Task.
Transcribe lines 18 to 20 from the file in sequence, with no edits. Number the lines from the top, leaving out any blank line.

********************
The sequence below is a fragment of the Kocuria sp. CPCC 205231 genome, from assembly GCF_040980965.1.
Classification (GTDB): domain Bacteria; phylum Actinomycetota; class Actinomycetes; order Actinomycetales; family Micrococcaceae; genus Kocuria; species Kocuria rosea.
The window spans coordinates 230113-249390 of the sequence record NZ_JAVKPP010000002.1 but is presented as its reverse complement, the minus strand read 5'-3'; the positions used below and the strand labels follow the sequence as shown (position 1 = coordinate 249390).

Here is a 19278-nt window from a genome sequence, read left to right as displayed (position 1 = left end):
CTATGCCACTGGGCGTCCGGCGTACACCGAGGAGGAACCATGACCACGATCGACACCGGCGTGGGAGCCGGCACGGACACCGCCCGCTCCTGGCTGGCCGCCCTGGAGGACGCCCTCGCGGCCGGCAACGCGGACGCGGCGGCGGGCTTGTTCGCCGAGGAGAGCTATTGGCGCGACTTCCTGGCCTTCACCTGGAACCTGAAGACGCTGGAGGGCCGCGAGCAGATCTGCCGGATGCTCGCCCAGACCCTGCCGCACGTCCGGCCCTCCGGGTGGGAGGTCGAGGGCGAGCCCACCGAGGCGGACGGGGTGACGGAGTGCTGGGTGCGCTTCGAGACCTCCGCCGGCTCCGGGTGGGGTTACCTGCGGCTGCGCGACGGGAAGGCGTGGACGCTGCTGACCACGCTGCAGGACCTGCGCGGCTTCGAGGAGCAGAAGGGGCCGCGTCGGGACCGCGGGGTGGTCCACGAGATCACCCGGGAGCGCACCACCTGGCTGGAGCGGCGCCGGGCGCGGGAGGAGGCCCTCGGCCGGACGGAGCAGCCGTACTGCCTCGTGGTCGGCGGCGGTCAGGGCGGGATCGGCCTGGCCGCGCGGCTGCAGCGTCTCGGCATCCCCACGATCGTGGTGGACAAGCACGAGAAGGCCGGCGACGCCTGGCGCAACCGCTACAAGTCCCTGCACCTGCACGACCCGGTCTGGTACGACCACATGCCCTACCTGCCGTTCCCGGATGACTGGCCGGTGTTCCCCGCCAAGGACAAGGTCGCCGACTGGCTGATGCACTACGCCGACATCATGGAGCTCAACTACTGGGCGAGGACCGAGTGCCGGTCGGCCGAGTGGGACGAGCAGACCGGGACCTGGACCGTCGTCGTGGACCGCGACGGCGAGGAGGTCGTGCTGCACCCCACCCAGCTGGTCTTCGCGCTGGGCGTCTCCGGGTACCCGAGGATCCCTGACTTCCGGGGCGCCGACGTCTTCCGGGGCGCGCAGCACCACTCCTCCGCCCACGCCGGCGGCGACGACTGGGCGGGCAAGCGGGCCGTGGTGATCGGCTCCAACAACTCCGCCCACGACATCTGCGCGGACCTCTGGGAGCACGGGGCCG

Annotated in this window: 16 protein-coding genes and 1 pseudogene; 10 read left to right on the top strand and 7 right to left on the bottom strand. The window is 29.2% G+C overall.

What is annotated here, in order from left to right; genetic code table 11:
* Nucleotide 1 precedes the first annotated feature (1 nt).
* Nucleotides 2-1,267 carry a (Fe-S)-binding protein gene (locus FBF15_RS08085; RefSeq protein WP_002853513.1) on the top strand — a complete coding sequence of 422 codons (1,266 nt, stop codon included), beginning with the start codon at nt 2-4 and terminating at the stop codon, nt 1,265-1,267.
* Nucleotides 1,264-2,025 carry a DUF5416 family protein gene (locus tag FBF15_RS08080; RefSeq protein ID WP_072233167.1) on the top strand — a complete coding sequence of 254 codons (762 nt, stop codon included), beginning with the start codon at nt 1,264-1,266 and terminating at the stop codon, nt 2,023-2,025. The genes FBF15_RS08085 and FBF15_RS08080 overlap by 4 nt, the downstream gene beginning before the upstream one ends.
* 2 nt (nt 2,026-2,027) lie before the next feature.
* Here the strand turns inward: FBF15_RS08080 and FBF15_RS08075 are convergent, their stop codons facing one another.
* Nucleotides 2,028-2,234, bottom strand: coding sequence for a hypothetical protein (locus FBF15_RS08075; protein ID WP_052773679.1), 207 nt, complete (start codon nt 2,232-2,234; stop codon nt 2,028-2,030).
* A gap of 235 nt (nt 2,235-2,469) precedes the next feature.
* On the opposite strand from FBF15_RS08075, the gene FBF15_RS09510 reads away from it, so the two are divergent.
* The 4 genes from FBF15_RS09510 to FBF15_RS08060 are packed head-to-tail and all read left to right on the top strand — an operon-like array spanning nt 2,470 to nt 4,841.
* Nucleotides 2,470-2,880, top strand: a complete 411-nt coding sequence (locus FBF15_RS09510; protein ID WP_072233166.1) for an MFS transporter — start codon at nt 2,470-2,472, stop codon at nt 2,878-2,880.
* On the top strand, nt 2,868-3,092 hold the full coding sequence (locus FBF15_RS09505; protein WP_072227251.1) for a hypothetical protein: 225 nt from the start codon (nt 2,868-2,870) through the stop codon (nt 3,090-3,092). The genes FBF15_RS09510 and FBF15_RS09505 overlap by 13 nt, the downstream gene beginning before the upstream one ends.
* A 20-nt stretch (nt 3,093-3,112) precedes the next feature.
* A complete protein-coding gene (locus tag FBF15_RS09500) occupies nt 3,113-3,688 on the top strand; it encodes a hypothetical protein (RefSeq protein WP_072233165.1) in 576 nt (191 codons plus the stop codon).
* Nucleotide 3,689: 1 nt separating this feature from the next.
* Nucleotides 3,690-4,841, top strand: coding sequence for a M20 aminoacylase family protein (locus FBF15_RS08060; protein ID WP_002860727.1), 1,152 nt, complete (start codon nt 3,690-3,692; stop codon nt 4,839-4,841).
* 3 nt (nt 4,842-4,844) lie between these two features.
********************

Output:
* On the top strand, nt 2,868-3,092 hold the full coding sequence (locus FBF15_RS09505; protein WP_072227251.1) for a hypothetical protein: 225 nt from the start codon (nt 2,868-2,870) through the stop codon (nt 3,090-3,092). The genes FBF15_RS09510 and FBF15_RS09505 overlap by 13 nt, the downstream gene beginning before the upstream one ends.
* A 20-nt stretch (nt 3,093-3,112) precedes the next feature.
* A complete protein-coding gene (locus tag FBF15_RS09500) occupies nt 3,113-3,688 on the top strand; it encodes a hypothetical protein (RefSeq protein WP_072233165.1) in 576 nt (191 codons plus the stop codon).